Sep 30, 2017
Thoughts on Appearances
Sep 30, 2017
By The Hon. Mark A. Talamantes
How’s it going?
Hey howdy hi!
Howdy Howdy (my favorite),
Why hello there,
Look what the cat dragged in,
And of course, when in court: Good morning your honor, Mario Sentence Seller from the law firm of Rush, Rush & Delay here on behalf of petitioner Sue Lots.
As a general rule of civility, it’s important to be polite and to say “hello” properly, even in court. Paul Gutierrez, veteran Marin County trial lawyer, offered me invaluable advice when I first opened my practice back in 1999: be mindful of the importance of making a good first impression in court. Your appearance is very important. First impressions matter.
In my courtroom, the first thing I will ask is for “appearances please”. I write down the name of every lawyer appearing before me on my legal pad as you state your appearance. I write your name down even if I know who you are—just in case—because frankly it is at times difficult to keep track of all the names and faces of litigants appearing before the court on any given calendar. If you look down and mumble through your name while stating your appearance, I will mumble through writing your name down on my legal pad, which will likely throw things off during argument if you are later called upon.
The purpose of stating your appearance is threefold: (1) to introduce yourself to the judge; (2) to represent your client before the court; and (3) to capture the judge’s attention, which may be a challenge in a busy courtroom. While I cannot speak for my fellow robe-wearers, I can tell you that as a general rule, we want to greet you properly in the courtroom. So please, introduce yourself by speaking slowly and clearly. If your name is unique, or if it has more vowels than mine, help me to pronounce your name correctly because I want to pronounce your name correctly. I really do.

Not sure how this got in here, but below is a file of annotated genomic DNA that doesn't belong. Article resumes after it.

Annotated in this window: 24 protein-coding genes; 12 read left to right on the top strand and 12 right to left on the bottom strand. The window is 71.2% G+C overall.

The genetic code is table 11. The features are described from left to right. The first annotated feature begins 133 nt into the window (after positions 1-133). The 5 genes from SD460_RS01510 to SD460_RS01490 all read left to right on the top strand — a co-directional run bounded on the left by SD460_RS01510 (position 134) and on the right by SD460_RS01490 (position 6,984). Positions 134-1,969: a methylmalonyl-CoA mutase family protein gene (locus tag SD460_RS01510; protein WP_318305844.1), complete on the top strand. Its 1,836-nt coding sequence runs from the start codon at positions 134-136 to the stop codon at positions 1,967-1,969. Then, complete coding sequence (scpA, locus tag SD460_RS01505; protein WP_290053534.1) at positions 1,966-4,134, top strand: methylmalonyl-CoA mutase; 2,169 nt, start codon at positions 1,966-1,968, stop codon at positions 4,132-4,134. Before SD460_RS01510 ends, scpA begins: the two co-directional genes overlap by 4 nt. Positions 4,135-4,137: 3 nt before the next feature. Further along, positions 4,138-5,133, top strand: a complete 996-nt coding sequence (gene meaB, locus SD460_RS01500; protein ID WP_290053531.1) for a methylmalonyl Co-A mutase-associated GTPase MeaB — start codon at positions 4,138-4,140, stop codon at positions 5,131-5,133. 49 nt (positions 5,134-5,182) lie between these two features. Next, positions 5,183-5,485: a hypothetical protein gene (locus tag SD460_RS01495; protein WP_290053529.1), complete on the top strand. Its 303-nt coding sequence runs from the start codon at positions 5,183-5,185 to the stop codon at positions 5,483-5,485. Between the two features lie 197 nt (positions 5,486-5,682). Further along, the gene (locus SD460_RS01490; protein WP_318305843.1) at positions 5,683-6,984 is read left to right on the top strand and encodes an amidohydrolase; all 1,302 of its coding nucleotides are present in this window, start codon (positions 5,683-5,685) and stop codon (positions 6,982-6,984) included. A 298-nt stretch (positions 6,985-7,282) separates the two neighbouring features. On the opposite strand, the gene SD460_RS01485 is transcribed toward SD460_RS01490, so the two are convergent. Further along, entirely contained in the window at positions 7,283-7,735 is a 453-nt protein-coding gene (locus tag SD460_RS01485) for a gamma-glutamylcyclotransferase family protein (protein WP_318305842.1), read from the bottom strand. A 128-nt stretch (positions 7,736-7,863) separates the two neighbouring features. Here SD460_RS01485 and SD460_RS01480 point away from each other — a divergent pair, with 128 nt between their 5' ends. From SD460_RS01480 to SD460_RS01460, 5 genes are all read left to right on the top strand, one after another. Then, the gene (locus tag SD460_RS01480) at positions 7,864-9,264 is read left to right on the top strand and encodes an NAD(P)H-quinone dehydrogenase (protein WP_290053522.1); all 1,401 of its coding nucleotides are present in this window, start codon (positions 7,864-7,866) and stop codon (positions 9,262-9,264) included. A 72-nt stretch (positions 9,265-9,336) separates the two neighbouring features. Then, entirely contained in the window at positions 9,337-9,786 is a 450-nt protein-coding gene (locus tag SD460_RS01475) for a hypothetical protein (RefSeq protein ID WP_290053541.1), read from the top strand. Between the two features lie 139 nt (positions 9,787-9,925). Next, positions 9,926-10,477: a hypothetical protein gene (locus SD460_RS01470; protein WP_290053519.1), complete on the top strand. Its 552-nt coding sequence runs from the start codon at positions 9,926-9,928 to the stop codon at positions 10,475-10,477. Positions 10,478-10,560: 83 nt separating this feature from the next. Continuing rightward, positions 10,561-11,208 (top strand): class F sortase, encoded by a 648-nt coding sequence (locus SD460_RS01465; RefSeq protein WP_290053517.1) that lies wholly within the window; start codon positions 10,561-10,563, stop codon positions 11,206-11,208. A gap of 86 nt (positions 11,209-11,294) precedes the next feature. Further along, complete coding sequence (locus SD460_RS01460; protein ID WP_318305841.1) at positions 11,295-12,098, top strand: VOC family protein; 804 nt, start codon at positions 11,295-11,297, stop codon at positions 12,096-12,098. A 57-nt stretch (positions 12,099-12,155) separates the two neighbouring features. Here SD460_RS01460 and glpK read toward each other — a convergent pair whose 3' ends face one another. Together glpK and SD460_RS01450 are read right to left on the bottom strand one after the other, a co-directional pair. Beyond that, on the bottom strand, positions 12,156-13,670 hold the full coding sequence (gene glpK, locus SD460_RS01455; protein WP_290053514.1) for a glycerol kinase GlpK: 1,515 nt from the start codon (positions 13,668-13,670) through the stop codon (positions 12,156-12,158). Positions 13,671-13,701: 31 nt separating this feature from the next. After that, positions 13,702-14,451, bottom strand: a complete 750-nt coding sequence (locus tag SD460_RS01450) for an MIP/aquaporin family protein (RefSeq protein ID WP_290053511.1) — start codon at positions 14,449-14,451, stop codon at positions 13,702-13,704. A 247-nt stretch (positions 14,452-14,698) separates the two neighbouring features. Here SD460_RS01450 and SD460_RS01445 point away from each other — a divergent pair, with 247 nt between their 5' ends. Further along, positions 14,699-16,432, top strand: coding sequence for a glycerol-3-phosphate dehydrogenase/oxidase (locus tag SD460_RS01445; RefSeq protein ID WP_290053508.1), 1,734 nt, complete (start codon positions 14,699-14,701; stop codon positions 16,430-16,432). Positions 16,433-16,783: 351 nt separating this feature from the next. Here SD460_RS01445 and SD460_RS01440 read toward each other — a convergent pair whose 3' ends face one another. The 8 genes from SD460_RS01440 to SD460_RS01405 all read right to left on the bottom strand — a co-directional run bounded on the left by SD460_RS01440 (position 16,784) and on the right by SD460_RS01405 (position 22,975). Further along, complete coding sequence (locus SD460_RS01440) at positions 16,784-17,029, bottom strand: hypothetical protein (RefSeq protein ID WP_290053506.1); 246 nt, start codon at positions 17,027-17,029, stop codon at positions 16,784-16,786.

Remember to look directly at the judge when addressing the court. Don't look down at the floor. Stand or sit up straight and pay careful attention when the judge is looking at you. Please, listen to everything that's going on. Don't drum your fingers, play with your hair, look around the room or do anything that makes you appear bored, nervous or uninterested because that can be so distracting. Don’t chew gum. Showing that you are taking your appearance seriously is very important.
Consider that civil court judges work hard preparing for each case by reading the moving and opposing papers, and accompanying declarations. Your writing not only tells us about your case, but also provides insight into your analysis and thought process. It may also reveal a bit of your personality if we’re lucky. By reading your papers, the judge begins to understand how you think. Your appearance connects the lawyer standing at counsel table to the pleadings. I look forward to the moment when I get to meet the lawyer behind the papers.
On the criminal side, making your appearance is equally important. Some criminal courts in California adopt the “hit-move, hit-move” approach to calendar management. Like in a boxing ring, this approach involves a choreographed two-step. First, “hit” the case by calling it. Second, “move” on quickly to the next case; hit the case—move to the next; hit-move, hit-move, hit-move. In criminal court, you must maximize the few minutes you have before the court by capturing the judge’s attention and properly introducing yourself on behalf of your client. Again, this first impression is important.
I appreciate that what comes after you state your appearance is what really actually matters. During the hearing you should listen carefully, ask for permission to speak, talk directly to the court and not the other side. Please do not argue or interrupt your opposing counsel, and please do control your emotions. Address the court properly, and speak loudly and clearly, remembering that only one person can speak at a time. If you prevail, take all the credit and pat yourself on the back. If you don’t prevail, feel free to blame the judge. However, please don’t take things too personally.
Finally, remember you can never say “please” or “thank you” too much. And it can’t hurt for lawyers to be nice to one other.
So the next time I see you in court, be sure to say “hello”. Then let’s work together with your opposing counsel to effectively resolve your client’s case.
Judge Mark A. Talamantes was appointed to the bench in 2012. He earned his bachelor’s degree from Texas Tech University and his law degree from Hastings College of Law.